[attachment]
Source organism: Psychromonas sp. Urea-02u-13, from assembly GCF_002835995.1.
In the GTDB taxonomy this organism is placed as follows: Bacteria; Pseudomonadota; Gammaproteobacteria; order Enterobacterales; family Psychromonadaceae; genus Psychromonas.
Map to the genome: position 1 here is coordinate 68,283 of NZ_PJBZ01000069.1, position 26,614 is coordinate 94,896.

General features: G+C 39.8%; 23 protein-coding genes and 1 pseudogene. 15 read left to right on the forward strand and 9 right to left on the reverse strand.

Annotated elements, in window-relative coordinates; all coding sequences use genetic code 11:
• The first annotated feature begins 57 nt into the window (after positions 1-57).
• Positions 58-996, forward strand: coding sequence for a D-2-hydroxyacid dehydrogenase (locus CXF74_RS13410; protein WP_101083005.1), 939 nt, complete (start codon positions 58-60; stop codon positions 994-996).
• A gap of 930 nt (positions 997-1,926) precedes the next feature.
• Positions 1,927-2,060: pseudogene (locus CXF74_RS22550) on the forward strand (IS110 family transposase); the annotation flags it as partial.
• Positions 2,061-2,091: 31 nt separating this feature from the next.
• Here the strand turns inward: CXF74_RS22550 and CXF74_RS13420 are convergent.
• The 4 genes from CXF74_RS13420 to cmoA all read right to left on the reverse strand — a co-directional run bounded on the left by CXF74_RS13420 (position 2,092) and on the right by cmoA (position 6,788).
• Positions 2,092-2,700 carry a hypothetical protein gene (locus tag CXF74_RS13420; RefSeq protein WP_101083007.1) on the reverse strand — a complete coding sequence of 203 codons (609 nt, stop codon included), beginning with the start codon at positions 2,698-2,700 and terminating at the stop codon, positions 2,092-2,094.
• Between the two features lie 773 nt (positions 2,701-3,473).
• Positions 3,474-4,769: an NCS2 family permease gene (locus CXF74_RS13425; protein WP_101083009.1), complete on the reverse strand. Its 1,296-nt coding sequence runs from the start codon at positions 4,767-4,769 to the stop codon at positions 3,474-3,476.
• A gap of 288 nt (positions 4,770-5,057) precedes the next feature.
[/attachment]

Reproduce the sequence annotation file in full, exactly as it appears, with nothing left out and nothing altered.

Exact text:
Source organism: Psychromonas sp. Urea-02u-13, from assembly GCF_002835995.1.
In the GTDB taxonomy this organism is placed as follows: Bacteria; Pseudomonadota; Gammaproteobacteria; order Enterobacterales; family Psychromonadaceae; genus Psychromonas.
Map to the genome: position 1 here is coordinate 68,283 of NZ_PJBZ01000069.1, position 26,614 is coordinate 94,896.

General features: G+C 39.8%; 23 protein-coding genes and 1 pseudogene. 15 read left to right on the forward strand and 9 right to left on the reverse strand.

Annotated elements, in window-relative coordinates; all coding sequences use genetic code 11:
• The first annotated feature begins 57 nt into the window (after positions 1-57).
• Positions 58-996, forward strand: coding sequence for a D-2-hydroxyacid dehydrogenase (locus CXF74_RS13410; protein WP_101083005.1), 939 nt, complete (start codon positions 58-60; stop codon positions 994-996).
• A gap of 930 nt (positions 997-1,926) precedes the next feature.
• Positions 1,927-2,060: pseudogene (locus CXF74_RS22550) on the forward strand (IS110 family transposase); the annotation flags it as partial.
• Positions 2,061-2,091: 31 nt separating this feature from the next.
• Here the strand turns inward: CXF74_RS22550 and CXF74_RS13420 are convergent.
• The 4 genes from CXF74_RS13420 to cmoA all read right to left on the reverse strand — a co-directional run bounded on the left by CXF74_RS13420 (position 2,092) and on the right by cmoA (position 6,788).
• Positions 2,092-2,700 carry a hypothetical protein gene (locus tag CXF74_RS13420; RefSeq protein WP_101083007.1) on the reverse strand — a complete coding sequence of 203 codons (609 nt, stop codon included), beginning with the start codon at positions 2,698-2,700 and terminating at the stop codon, positions 2,092-2,094.
• Between the two features lie 773 nt (positions 2,701-3,473).
• Positions 3,474-4,769: an NCS2 family permease gene (locus CXF74_RS13425; protein WP_101083009.1), complete on the reverse strand. Its 1,296-nt coding sequence runs from the start codon at positions 4,767-4,769 to the stop codon at positions 3,474-3,476.
• A gap of 288 nt (positions 4,770-5,057) precedes the next feature.